That night I left, knowing I’d be back. And long after finishing my 200-hour practicum, I continue to go “inside” most Saturday mornings. As always, I meet with individual women and hear their stories.

A therapist colleague of mine says, “Without trauma there would be no prisons.” I’ve been saddened but not surprised by the deep levels of trauma experienced by these women, so many of whom have been abused in one or more ways over time. Each is both a perpetrator and a victim, many times over. The majority of them also have a psychiatric diagnosis—such as PTSD, ADHD, bi-polar disorder, anxiety, or depression—for which many of them are prescribed “meds.”

When I first spoke with Chaplain Larry, I said I thought my interfaith background would be of use in prison chaplaincy, since I could sit with women of different traditions. He replied, “Most of them don’t care what your religion is. They just need someone to listen.” He knew what he was talking about. I’ve learned, and keep learning, the power of presence—the power of just being with someone, seeing her, hearing her.

I learn over and over how to let go, to surrender, because I hear godawful stories and can do nothing about them. Sometimes it’s about a woman’s history. Sometimes it’s about some rule that would seem insane outside—such as prohibitions on hugging each other, lending or borrowing, or bringing materials in unless they’re for everyone. Although I get why the rules are there, they still feel SO painfully de-humanizing.

The women I have come to know have struggled hard: with addiction; with the kind of deep self-loathing that comes from knowing how much pain you’ve caused your children by leaving them, coming to prison yet again because you relapsed; from the realization that the person you robbed at gunpoint for drugs was probably traumatized for a long time, and that person’s own family also suffered because of what you did; from knowing just how much of your life you’ve “missed” being addicted or locked up, and often fearing more of the same when you get out.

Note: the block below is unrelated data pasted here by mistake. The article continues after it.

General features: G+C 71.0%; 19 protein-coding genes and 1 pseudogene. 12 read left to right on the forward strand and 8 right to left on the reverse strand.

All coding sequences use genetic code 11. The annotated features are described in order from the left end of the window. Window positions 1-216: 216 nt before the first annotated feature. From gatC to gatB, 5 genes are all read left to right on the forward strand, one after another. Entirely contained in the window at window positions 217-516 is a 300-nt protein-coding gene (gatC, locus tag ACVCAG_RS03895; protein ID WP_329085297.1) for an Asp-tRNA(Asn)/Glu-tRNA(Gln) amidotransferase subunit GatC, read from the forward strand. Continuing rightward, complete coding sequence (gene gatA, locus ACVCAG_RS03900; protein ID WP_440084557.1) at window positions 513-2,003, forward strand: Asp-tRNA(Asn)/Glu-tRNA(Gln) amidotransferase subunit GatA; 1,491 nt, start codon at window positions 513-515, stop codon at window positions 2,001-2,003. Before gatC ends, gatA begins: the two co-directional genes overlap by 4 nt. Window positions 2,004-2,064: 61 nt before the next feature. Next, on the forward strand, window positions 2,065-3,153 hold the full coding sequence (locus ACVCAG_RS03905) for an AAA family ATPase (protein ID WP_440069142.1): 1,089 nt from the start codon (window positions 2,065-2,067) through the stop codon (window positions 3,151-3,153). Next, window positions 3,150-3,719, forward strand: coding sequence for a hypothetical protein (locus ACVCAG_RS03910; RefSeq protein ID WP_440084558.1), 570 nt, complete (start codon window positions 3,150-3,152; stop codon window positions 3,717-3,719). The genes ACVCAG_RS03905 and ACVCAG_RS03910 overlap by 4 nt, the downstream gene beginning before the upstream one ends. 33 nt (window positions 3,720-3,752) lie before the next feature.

I vividly recall a dear young woman who had been molested by several people and addicted at an early age. Now pregnant, she was glad she was incarcerated so she couldn’t damage her unborn baby with drugs, and scared to leave because she didn’t trust herself to stay clean and care for her child well.

In each and all of my sisters, I know that there’s a pure soul beneath the trauma and the tragedy.

Sometimes friends or family will tell me how good it is of me to go inside the prison weekly. What they don’t get is how much joy there is for me in this work. I take it as a gift from the Holy One, whom I see in the face of each of my incarcerated sisters.

My wish for each of my prison friends is that she sees herself as the Divine, embodied in form. I don’t know how long this will be my ministry, but for now I look forward to Saturday mornings in a place where God lives behind razor wire and has forgotten who She is.